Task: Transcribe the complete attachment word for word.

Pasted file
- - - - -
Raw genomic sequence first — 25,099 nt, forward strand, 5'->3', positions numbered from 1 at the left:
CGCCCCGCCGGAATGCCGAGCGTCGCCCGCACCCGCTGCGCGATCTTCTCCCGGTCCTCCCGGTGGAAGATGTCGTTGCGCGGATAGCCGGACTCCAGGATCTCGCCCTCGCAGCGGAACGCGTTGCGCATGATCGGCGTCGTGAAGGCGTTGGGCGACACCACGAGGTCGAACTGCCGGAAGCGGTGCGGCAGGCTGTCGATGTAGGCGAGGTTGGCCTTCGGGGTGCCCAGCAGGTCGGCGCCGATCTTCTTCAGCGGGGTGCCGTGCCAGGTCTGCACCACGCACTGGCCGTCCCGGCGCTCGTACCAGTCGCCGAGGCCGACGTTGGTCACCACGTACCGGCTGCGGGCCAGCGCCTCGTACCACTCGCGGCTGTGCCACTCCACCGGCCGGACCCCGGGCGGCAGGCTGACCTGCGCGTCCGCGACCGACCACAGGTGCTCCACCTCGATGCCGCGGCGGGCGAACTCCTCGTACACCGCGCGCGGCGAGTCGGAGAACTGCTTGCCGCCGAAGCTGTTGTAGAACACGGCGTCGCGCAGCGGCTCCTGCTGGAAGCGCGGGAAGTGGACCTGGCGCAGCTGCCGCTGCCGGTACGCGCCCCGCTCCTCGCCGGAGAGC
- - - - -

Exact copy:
Raw genomic sequence first — 25,099 nt, forward strand, 5'->3', positions numbered from 1 at the left:
CGCCCCGCCGGAATGCCGAGCGTCGCCCGCACCCGCTGCGCGATCTTCTCCCGGTCCTCCCGGTGGAAGATGTCGTTGCGCGGATAGCCGGACTCCAGGATCTCGCCCTCGCAGCGGAACGCGTTGCGCATGATCGGCGTCGTGAAGGCGTTGGGCGACACCACGAGGTCGAACTGCCGGAAGCGGTGCGGCAGGCTGTCGATGTAGGCGAGGTTGGCCTTCGGGGTGCCCAGCAGGTCGGCGCCGATCTTCTTCAGCGGGGTGCCGTGCCAGGTCTGCACCACGCACTGGCCGTCCCGGCGCTCGTACCAGTCGCCGAGGCCGACGTTGGTCACCACGTACCGGCTGCGGGCCAGCGCCTCGTACCACTCGCGGCTGTGCCACTCCACCGGCCGGACCCCGGGCGGCAGGCTGACCTGCGCGTCCGCGACCGACCACAGGTGCTCCACCTCGATGCCGCGGCGGGCGAACTCCTCGTACACCGCGCGCGGCGAGTCGGAGAACTGCTTGCCGCCGAAGCTGTTGTAGAACACGGCGTCGCGCAGCGGCTCCTGCTGGAAGCGCGGGAAGTGGACCTGGCGCAGCTGCCGCTGCCGGTACGCGCCCCGCTCCTCGCCGGAGAGC